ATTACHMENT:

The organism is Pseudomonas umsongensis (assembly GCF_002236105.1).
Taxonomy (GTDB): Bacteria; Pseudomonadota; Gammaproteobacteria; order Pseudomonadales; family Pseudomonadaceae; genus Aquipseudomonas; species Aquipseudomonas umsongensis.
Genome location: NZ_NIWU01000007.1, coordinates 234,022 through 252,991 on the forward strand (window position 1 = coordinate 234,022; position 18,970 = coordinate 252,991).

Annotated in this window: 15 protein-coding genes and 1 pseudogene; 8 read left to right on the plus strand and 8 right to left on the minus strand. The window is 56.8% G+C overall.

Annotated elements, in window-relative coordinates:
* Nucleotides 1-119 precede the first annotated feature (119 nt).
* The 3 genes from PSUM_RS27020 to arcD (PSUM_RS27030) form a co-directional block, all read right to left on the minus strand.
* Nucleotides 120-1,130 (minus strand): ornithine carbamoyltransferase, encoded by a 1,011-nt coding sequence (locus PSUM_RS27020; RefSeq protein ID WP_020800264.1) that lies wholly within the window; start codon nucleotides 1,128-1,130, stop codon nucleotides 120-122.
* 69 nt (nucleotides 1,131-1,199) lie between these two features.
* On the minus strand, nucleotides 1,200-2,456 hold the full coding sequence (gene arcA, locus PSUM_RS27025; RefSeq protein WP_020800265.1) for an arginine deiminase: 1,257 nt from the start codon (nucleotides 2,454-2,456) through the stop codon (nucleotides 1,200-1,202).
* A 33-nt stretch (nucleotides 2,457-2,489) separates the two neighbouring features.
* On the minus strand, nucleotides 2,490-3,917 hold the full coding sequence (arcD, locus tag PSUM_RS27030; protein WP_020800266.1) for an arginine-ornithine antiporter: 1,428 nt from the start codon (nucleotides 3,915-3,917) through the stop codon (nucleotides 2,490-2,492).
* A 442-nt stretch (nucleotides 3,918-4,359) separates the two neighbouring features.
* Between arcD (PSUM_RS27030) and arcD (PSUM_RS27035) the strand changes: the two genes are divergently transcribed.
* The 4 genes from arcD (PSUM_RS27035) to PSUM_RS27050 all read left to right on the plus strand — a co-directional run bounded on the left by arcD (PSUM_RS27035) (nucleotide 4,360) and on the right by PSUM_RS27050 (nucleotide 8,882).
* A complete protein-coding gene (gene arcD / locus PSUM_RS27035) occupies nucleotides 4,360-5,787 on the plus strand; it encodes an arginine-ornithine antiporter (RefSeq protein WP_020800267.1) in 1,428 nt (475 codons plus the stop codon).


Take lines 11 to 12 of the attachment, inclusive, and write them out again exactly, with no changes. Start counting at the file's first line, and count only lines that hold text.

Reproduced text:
* A 33-nt stretch (nucleotides 2,457-2,489) separates the two neighbouring features.
* On the minus strand, nucleotides 2,490-3,917 hold the full coding sequence (arcD, locus tag PSUM_RS27030; protein WP_020800266.1) for an arginine-ornithine antiporter: 1,428 nt from the start codon (nucleotides 3,915-3,917) through the stop codon (nucleotides 2,490-2,492).